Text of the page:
I was perplexed when my code did not produce the desired results. I spent quite a bit of time locating the problem and also learned some new things about formulas for calculating circular indexes that I felt were worth sharing with others.

To create a circular index for an array, you will often see simple code as follows:

**vars: index(0), Size(12);**

**Index = Index + 1 **

**if Index > Size then Index = 1;**

Or this:

**vars: index(0), Size(12); **

**Index = Index – 1;**

**if Index < 1 then Index = Size;**

There are some situations, however, where you wish to calculate the circular index of a point many bars into the future, or many bars into the past.

My initial attempt at creating a more robust formula was:

**CircularIndex = MOD(Index – 1, Size) + 1;**

This seemed to work fine when tested in Excel, but when using it in EasyLanguage I was getting errors for referencing the Array out of bounds.

So, the first thing I learned about circular indexing is that the MOD function in Excel is **NOT** the same as the MOD function in EasyLanguage!

With positive offsets, the values are the same:

Excel | EasyLanguage |

MOD(1, 10) = 1 | MOD(1, 10) = 1 |

MOD(11, 10) = 1 | MOD(11, 10) = 1 |

Mod(21, 10) = 1 | MOD(21, 10) = 1 |

But with negative offsets, the values are different:

Excel | EasyLanguage |

MOD(-1, 10) = 9 | MOD(-1, 10) = -1 |

MOD(-11, 10) = 9 | MOD(-11, 10) = -11 |

Mod(-21, 10) = 9 | MOD(-21, 10) = -21 |

The EasyLanguage MOD function does not work for negative offsets. Therefore, it can not easily be used when backreferencing circular arrays with negative offsets since Arrays can only reference non-negative offsets:

**e.g. A[0], A[1]…etc. but not A[-2]**

Fortunately, I did find an EasyLanguage function that did work well:

**CircularIndex = Index – Floor((Index – 1)/Size) * Size**

My preference is to use circular indices that do not use the number 0. It is easier to debug code when, for example, calculated element 3 belongs in array[3] rather than in array[2]. This avoids the mental juggling of the offset required when also utilizing the element [0] to store data.

Secondly, the Array[0] element can often be used to hold “status” information about the array or its state of processing. When circular arrays are passed to functions for further calculations, having the “status” information in element Array[0] avoids having to create a separate status variable to pass this information.

The following simple example may be used to illustrate the **CircularIndex** function and the corresponding **CircularIndexTest** indicator, attached below.

A circular array of size 12 is set up and loaded with data starting with an index of 1 (BarNumber = 1):

**BarNumber = 1: Array[1] = close;**

**BarNumber = 2: Array[2] = close;**

**….. …..**

**BarNumber = 12: Array[12] = close;**

**BarNumber = 13: Array[1] = close;**

**etc.**

The answer is given by the formula:

CircularIndex | = | Index – floor((index – 1)/size) * size; |

= | 4092 – floor((4092 – 1)/12) * 12 | |

= | 4092 – 340 * 12 = 4092 – 4080 = 12 |

Suppose you are at the **LastBarOnChart** in the above case. The BarNumber is now 5027 and you need to know what is the correct circular index to use for a bar that is 1137 bars earlier. The answer is:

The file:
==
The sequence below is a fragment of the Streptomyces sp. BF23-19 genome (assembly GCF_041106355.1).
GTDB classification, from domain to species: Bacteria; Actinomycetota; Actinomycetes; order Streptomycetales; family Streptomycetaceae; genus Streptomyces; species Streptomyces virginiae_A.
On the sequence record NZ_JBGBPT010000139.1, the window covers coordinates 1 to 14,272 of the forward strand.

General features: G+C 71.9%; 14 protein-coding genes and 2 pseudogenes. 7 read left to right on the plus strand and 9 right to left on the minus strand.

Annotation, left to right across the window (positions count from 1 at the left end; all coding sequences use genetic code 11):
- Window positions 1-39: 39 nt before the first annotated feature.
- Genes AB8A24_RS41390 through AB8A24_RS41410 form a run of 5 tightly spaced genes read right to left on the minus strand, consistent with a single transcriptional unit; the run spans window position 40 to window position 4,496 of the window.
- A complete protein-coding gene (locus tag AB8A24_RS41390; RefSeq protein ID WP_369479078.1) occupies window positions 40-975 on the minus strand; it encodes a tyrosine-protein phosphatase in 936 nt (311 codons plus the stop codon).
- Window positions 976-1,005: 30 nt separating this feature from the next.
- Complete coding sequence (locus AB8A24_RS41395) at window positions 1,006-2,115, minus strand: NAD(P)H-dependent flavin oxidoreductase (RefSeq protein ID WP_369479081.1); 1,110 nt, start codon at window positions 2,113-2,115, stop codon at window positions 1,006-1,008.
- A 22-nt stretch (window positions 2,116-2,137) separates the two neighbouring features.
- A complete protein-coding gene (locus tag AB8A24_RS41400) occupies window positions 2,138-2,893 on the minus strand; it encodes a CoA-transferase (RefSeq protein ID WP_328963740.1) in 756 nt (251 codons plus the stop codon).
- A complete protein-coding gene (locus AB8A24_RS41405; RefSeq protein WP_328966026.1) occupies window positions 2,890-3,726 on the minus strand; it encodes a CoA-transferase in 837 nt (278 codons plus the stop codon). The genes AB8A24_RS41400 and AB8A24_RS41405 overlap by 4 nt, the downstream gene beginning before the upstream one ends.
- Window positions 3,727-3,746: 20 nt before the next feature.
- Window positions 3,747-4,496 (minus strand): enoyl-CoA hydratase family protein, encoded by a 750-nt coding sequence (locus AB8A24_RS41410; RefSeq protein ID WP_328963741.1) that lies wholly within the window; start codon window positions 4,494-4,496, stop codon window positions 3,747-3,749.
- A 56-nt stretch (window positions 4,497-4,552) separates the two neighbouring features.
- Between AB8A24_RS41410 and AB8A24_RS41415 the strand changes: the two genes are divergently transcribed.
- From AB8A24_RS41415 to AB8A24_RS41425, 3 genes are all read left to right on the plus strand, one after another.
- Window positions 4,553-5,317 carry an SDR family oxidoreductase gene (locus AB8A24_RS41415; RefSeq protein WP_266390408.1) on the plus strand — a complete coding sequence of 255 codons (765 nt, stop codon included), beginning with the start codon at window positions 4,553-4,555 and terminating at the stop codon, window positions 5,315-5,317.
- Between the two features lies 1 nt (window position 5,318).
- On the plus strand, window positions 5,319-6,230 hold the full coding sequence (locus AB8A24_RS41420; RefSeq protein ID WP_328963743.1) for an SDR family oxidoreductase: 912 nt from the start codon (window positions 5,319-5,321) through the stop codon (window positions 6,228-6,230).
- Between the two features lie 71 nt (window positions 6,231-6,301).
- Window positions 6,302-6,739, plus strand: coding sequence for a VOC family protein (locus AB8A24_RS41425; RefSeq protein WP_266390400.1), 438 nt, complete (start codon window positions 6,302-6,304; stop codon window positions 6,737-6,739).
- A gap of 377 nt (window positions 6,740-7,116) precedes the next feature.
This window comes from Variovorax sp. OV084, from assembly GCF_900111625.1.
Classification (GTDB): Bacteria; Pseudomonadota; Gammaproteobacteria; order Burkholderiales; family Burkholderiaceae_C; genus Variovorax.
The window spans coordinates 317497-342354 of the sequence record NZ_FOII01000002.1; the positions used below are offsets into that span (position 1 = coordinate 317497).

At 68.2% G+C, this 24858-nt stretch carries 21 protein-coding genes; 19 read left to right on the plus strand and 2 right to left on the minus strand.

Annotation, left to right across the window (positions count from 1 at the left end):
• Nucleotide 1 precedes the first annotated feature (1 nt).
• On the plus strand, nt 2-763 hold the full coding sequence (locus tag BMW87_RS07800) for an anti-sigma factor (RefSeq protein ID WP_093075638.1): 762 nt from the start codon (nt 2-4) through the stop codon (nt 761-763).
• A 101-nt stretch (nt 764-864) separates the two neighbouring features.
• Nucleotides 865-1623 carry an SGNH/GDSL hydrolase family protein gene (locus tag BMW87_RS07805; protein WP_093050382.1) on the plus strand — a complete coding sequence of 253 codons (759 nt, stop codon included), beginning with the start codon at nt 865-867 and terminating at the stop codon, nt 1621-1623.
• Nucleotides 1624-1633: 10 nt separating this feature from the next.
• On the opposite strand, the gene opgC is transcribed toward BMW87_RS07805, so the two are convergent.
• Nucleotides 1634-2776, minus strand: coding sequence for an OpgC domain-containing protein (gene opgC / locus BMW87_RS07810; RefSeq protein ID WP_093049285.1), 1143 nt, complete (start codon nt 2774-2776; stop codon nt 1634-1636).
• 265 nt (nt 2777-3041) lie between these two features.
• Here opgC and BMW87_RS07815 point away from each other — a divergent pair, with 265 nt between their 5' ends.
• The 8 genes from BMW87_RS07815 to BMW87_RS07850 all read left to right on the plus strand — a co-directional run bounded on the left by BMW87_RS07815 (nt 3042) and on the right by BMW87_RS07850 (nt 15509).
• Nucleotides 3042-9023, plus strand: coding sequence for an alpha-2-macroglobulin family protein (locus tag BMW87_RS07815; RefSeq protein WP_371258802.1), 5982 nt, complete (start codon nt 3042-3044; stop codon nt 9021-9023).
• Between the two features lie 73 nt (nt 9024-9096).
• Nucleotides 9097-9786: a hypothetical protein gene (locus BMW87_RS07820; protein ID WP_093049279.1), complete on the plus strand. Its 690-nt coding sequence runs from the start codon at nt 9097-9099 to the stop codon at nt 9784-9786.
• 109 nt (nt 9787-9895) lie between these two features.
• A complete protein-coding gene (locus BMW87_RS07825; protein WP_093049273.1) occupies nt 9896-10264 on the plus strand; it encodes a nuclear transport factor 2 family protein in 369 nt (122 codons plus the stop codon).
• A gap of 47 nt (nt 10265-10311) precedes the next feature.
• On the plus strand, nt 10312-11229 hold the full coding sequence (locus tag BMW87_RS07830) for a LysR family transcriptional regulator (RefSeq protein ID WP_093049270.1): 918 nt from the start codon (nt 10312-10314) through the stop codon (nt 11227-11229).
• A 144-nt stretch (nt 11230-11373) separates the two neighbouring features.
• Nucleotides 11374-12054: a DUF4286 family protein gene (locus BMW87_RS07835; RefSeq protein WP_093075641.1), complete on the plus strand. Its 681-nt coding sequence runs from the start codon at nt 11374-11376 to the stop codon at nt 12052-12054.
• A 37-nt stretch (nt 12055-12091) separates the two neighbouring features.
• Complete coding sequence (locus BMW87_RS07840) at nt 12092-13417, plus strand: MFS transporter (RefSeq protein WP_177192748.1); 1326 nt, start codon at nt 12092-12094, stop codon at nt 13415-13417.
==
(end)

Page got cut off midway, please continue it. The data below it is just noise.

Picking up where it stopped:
Index | = | 5027 – 1137 = 3890 |

CircularIndex | = | Index – floor((index – 1)/size) * size; |

= | 3890 – floor( (3890 – 1) / 12) * 12 | |

= | 3890 – 324 * 12 = 3890 – 3888 = 2 |

For example floor(-1/10) = -1

A test indicator **CircularIndexTest** is shown here calculating the circular index with Length = 12:

**Fig. 1. CircularIndexTest Indicator demonstrating the function CircularIndex**

Index = -15.00 Circular Index = 9.00Index = -14.00 Circular Index = 10.00 Index = -13.00 Circular Index = 11.00 Index = -12.00 Circular Index = 12.00 Index = -11.00 Circular Index = 1.00 Index = -10.00 Circular Index = 2.00 Index = -9.00 Circular Index = 3.00 Index = -8.00 Circular Index = 4.00 Index = -7.00 Circular Index = 5.00 Index = -6.00 Circular Index = 6.00 Index = -5.00 Circular Index = 7.00 Index = -4.00 Circular Index = 8.00 Index = -3.00 Circular Index = 9.00 Index = -2.00 Circular Index = 10.00 Index = -1.00 Circular Index = 11.00 Index = 0.00 Circular Index = 12.00 Index = 1.00 Circular Index = 1.00 Index = 2.00 Circular Index = 2.00 Index = 3.00 Circular Index = 3.00 Index = 4.00 Circular Index = 4.00 Index = 5.00 Circular Index = 5.00 Index = 6.00 Circular Index = 6.00 Index = 7.00 Circular Index = 7.00 Index = 8.00 Circular Index = 8.00 Index = 9.00 Circular Index = 9.00 Index = 10.00 Circular Index = 10.00 Index = 11.00 Circular Index = 11.00 Index = 12.00 Circular Index = 12.00 Index = 13.00 Circular Index = 1.00 Index = 14.00 Circular Index = 2.00 Index = 15.00 Circular Index = 3.00 |

- Document the quirk about the MOD function behaving differently in Excel and EasyLanguage
- Show how the Floor function can be used in place of the MOD function to create a simpler formula for circular index calculations that works for offsets of ANY size, and in both the POSITIVE and NEGATIVE directions.
- Provide a function that can be called to calculate the circular index of an offset of any size in either postive or negative directions.

## Downloads

Initially posted version: **08/31/09**

**Latest Update: 01/31/10**

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